News Category: Breaking News
By Anastasiya, Newsteam Contributor
Nearly 80 years ago a girl and her family lived in isolation in an attic due to unexpected political conditions. This girl is Anne Frank, she kept a diary of her feelings and daily blessing and fears. She lived many years ago without the entertainment of smartphones, television, youtube, zoom calls, yet today we look at her experience with fascination and incredible interest.
While we are not used to self-isolation and staying at home, and while our experience today is in many ways different, Anne Frank’s Diary is still a source of knowledge for how to handle this quarantine. Anne lived by a strict schedule waking up, eating, showering, and even speaking at specific times of the day. However, she took advantage of daily marvels and was still able to be a teenage girl. She learned that even when there is no school and she can’t spend time with others, every minute of the day counts. However, sticking to the routine wasn’t the key to staying sane in the attic, daily exercise routine, and reading sessions, humor, and self-made presents were the family’s landline to the real world, a way to feel connected to normalcy in the times of turbulence.
Anne’s dream was to become a writer or a journalist, and while she didn’t live to see it her conversations with her diary allow us to see today what life was like. The fact that over 30 million copies of this book were sold, shows the value of our daily life. Everyone experiences quarantine differently, there is no right way to do it. There is no correct routine or plan on how to live in these unusual conditions. Thousands of people around the world are proving this now. Just like Anne Frank, people around the globe are taking it upon themselves to create art in the form of short stories, poems, paintings, and other artwork to capture this moment in history. Imagine, in 5 years from now, every history textbook will end with the COVID-19 pandemic. What will the students see? They will see the harsh facts, statistics, government policies. However, what they should see and read is something like Anne Frank’s diary. Something tells the human side of things that can be passed onto the next generation to learn, just like we learn from Anne Frank.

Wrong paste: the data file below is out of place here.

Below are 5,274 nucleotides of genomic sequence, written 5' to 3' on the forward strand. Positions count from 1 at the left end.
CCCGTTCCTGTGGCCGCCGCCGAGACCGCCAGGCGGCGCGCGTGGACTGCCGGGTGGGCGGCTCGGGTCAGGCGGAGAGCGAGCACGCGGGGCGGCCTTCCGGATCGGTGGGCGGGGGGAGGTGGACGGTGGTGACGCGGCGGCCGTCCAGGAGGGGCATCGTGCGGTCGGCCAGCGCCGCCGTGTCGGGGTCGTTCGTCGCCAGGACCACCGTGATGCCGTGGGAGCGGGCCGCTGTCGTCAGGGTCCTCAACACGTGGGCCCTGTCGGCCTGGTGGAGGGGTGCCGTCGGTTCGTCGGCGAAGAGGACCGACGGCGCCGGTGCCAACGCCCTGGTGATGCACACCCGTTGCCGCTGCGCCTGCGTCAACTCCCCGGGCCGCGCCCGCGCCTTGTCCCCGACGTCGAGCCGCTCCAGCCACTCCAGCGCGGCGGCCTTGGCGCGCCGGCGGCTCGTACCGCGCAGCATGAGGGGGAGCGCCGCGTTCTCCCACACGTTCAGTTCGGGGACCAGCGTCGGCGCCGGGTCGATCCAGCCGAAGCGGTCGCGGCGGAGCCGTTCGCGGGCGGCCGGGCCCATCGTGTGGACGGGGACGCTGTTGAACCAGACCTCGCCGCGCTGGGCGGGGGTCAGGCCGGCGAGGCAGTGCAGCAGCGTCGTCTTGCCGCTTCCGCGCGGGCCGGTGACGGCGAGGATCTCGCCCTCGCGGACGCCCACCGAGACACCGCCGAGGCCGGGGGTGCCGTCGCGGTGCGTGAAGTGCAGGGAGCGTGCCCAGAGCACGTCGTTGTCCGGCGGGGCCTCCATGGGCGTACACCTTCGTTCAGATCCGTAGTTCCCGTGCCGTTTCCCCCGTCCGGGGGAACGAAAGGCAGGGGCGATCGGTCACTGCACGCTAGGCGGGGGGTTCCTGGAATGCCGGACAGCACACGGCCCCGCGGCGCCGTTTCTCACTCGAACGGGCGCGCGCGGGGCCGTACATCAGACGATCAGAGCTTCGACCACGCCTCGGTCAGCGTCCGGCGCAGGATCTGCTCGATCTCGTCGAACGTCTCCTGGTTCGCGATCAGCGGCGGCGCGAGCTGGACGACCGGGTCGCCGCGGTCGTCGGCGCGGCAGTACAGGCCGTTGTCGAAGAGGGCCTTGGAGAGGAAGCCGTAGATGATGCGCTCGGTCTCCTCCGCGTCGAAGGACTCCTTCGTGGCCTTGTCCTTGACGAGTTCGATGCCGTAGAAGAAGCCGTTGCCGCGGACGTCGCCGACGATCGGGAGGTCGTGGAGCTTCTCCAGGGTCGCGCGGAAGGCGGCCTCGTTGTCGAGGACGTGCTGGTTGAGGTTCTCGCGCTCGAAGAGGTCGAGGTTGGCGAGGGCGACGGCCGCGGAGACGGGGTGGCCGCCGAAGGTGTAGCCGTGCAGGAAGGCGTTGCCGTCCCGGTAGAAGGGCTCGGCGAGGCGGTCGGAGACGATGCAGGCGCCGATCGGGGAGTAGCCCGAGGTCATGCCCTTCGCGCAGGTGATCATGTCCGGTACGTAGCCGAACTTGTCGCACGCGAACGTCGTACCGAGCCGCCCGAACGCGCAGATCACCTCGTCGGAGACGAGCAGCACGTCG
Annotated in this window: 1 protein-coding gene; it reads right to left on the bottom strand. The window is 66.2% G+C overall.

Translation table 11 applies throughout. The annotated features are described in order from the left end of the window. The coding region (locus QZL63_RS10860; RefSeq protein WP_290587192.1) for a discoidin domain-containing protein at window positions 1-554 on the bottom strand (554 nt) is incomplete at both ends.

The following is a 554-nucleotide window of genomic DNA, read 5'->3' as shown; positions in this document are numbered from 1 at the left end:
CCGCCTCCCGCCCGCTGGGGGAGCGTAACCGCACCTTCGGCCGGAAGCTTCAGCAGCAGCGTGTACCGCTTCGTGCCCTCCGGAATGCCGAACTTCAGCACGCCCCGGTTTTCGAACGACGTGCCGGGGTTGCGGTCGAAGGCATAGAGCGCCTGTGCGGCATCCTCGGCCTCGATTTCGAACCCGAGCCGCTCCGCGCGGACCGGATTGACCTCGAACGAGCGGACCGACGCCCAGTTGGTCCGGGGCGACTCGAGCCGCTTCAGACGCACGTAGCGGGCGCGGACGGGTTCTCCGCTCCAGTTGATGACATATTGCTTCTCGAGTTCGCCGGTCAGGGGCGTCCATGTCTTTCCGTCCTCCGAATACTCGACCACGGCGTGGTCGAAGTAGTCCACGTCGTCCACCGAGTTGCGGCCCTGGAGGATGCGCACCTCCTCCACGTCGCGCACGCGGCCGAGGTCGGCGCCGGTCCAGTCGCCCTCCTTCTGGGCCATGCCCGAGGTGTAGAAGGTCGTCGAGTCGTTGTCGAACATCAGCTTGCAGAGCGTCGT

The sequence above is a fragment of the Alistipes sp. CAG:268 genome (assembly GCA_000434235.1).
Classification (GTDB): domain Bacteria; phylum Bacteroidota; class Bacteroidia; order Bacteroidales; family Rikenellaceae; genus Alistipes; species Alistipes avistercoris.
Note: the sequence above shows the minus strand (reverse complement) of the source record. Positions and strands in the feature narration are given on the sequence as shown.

The next time you are binge-watching Netflix series or scrolling through social media, take that boredom and channel it into something that can make history. Draw your corona house using this template and share it with the world like other artists. If you’re an artist with colored pencils and paintbrushes, you can write a poem or even a short story for your kids or grandkids. To spark the inspiration of your own self-isolation diaries at a look at the artwork collection by New York Times.
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